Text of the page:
Canonical, the company behind the Ubuntu Linux distribution, wants to bring its operating system to more connected devices and intelligent objects with the launch of its “snappy” Ubuntu Core for the Internet of Things today. Over the last few months, the company launched “snappy” versions of Core on a number of cloud computing services, but given that the whole idea behind Core is to offer stripped-down versions of Ubuntu that developers can then easily customize based on their needs, the Internet of Things and robotics applications are a logical next area of focus for Canonical.
Ubuntu Core lets developers install the basic OS and then add the applications and services they need. Those applications then run in their own sandboxed environments. Ubuntu Core also features transactional updates, which ensures that the update process either works perfectly or can be rolled back immediately if things go awry.
“From scientific breakthroughs by autonomous robotic explorers to everyday miracles like home safety and energy efficiency, our world is being transformed by smart machines that can see, hear, move, communicate and sense in unprecedented ways,” said Canonical founder and occasional space cowboy Mark Shuttleworth in today’s announcement. “Ubuntu Core is the secure platform for super-smart stuff, with an app store that brings the very latest software straight to your device and easy connections to every cloud.”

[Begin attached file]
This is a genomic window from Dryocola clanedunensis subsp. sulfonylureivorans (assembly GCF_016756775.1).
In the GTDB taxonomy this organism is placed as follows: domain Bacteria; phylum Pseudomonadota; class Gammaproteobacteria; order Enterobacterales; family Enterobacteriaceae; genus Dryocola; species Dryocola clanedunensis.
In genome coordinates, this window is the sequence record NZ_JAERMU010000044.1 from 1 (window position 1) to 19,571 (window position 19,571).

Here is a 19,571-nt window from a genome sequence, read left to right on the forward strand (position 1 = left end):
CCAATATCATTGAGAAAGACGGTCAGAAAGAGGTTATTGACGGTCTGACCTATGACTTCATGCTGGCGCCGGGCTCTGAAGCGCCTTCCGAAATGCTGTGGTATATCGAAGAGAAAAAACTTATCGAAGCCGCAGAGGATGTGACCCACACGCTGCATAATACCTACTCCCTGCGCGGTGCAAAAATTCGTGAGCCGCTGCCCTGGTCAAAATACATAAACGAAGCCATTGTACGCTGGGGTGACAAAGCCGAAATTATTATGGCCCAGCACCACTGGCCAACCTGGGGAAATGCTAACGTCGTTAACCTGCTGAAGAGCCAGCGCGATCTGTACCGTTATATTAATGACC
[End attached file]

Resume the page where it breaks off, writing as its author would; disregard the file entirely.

Among the first to use Ubuntu Core for their devices is Ninja Blocks‘ Ninja Sphere home app platform. “The open Ninja Sphere controller based on Ubuntu Core is a perfect base for building apps that interact with devices and sensors in your home,” said Daniel Friedman, the CEO of Ninja Blocks, in today’s announcement. Other early users include Erle Robotics, which is using it in its Erle-Copter educational drone (making it the first Ubuntu Core-powered drone). Ubuntu is also at the core of the Open Source Robotics Foundation‘s work.